By Matthew Pickens
Some of you may already be familiar with formal logic (if not then this post should still make sense but I do think it worthwhile to do some basic introduction to logic work – any text book for an introductory college course should be sufficient although Gordon Clark, a Christian philosopher and theology in the 20th century, co-wrote a text book on logic that is pretty good). The purpose of this post is not to be a complete presentation of the transcendental argument but rather simply to give a brief introduction to it in formal terms.
So-called evidential apologists like R.C. Sproul and John Gerstner tend to argue along the lines of inference or implication. So for example they would use the traditional theological proofs to show that God’s existence can be inferred from certain things in creation or that those things imply God’s existence. We’ll use the example of the teleological argument here. The teleological argument states that the appearance of design in the universe implies a designer. The common analogy used is that of a watch found on a beach. No one would assume that the watch came out of nowhere but would assume that there was a watchmaker. Formally the argument could be stated this way, where D is design and G is God’s existence:
D implies G
When we turn to the transcendental argument we find that rather than dealing with implication we deal instead with presupposition. So where the above use of the teleological argument says that design implies God the transcendental argument would use this argument to say that either design or lack of design presupposes God. That means that we cannot say anything meaningful about the order or lack of order in the universe apart from God’s existence. Bas van Fraasen has helpfully defined presupposition in logic as “A presupposes B if and only if A is neither true nor false unless B is true.” Formally this would be stated:
A presupposes B if and only if:
If A is true then B is true, or,
If A is false then B is true.
This helps us to see how the transcendental argument says much more than the evidential argument. The evidential argument presents design in the universe to the questioner and from there infers or implies the existence of God as the designer. The transcendental argument deals with either the questioner who sees design or the questioner who sees a lack of design in the universe. What it does is argue that in order to make a meaningful statement about the universe one must presuppose the existence of God (specifically the Triune absolute self-existence, self-referential, and self-revealing God of Christianity). So this would restate the transcendental argument like this:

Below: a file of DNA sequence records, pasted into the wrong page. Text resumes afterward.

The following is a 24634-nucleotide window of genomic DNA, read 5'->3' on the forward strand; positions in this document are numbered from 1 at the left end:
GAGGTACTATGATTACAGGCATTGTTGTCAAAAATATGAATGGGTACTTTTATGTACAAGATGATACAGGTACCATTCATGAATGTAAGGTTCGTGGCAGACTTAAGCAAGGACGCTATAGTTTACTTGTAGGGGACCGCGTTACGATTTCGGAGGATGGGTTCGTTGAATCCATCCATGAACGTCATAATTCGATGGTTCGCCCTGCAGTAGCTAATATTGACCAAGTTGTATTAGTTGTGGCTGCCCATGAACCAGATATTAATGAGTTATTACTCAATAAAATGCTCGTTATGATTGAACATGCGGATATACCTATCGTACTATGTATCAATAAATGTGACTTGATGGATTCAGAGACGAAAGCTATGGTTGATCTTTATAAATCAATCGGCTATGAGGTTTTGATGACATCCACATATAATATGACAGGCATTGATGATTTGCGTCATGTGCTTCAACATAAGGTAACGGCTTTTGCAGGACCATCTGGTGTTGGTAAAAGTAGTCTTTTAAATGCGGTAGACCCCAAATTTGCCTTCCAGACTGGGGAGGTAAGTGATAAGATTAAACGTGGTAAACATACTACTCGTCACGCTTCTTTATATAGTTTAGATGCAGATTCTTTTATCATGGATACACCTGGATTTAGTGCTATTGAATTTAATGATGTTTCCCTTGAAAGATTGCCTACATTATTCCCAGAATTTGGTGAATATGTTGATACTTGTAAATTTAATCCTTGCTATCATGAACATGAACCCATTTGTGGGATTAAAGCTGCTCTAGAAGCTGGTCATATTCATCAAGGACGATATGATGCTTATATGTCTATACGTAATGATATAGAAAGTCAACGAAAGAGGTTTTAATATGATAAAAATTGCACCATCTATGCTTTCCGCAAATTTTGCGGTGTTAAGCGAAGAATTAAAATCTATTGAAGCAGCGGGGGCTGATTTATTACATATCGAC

D presupposes G
D presupposes G
Moving closer to application we have to ask what this means in terms of our apologetics and evangelism. Again, I’m going to be brief here though in a minute I’ll recommend a number of books on the subject for further investigation. As Christians, particularly those of us in a Presbyterian or Reformed tradition, we hold that the Triune God is the Creator of the entire world and is thus the sovereign covenant Lord of it and all its aspects. All things are in personal relationship to him. Therefore all things in this world presuppose the Triune God for both their existence and meaning. Cornelius Van Til phrased this in a number of different ways but here is one instance:
Every bit of historical investigation, whether it be in the directly Biblical field, archeology, or in general history, is bound to confirm the truth of the claims of the Christian position. But I would not talk endlessly about facts and more facts without ever challenging the non-believer’s philosophy of fact. A really fruitful historical apologetic argues that every fact is and must be such as proves the truth of the Christian theistic position.